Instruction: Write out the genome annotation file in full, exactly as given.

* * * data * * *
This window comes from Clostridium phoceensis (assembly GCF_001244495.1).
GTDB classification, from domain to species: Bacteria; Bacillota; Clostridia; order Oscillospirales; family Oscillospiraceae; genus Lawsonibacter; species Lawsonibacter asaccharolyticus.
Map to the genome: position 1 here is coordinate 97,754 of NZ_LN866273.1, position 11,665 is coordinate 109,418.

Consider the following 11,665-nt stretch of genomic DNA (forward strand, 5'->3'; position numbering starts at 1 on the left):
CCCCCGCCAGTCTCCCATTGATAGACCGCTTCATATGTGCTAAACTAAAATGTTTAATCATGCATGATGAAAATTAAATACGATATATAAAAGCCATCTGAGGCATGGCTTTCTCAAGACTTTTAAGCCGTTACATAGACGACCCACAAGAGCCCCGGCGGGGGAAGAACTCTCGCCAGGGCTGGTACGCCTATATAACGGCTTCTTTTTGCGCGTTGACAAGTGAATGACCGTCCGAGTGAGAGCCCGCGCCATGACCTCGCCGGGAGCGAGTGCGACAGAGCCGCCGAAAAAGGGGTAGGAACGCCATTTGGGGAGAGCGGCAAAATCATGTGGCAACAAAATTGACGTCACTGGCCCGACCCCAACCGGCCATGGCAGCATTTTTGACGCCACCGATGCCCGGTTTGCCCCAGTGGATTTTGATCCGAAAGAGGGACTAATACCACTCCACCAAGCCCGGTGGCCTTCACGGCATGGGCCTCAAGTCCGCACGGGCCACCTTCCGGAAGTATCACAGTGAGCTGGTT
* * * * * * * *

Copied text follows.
This window comes from Clostridium phoceensis (assembly GCF_001244495.1).
GTDB classification, from domain to species: Bacteria; Bacillota; Clostridia; order Oscillospirales; family Oscillospiraceae; genus Lawsonibacter; species Lawsonibacter asaccharolyticus.
Map to the genome: position 1 here is coordinate 97,754 of NZ_LN866273.1, position 11,665 is coordinate 109,418.

Consider the following 11,665-nt stretch of genomic DNA (forward strand, 5'->3'; position numbering starts at 1 on the left):
CCCCCGCCAGTCTCCCATTGATAGACCGCTTCATATGTGCTAAACTAAAATGTTTAATCATGCATGATGAAAATTAAATACGATATATAAAAGCCATCTGAGGCATGGCTTTCTCAAGACTTTTAAGCCGTTACATAGACGACCCACAAGAGCCCCGGCGGGGGAAGAACTCTCGCCAGGGCTGGTACGCCTATATAACGGCTTCTTTTTGCGCGTTGACAAGTGAATGACCGTCCGAGTGAGAGCCCGCGCCATGACCTCGCCGGGAGCGAGTGCGACAGAGCCGCCGAAAAAGGGGTAGGAACGCCATTTGGGGAGAGCGGCAAAATCATGTGGCAACAAAATTGACGTCACTGGCCCGACCCCAACCGGCCATGGCAGCATTTTTGACGCCACCGATGCCCGGTTTGCCCCAGTGGATTTTGATCCGAAAGAGGGACTAATACCACTCCACCAAGCCCGGTGGCCTTCACGGCATGGGCCTCAAGTCCGCACGGGCCACCTTCCGGAAGTATCACAGTGAGCTGGTT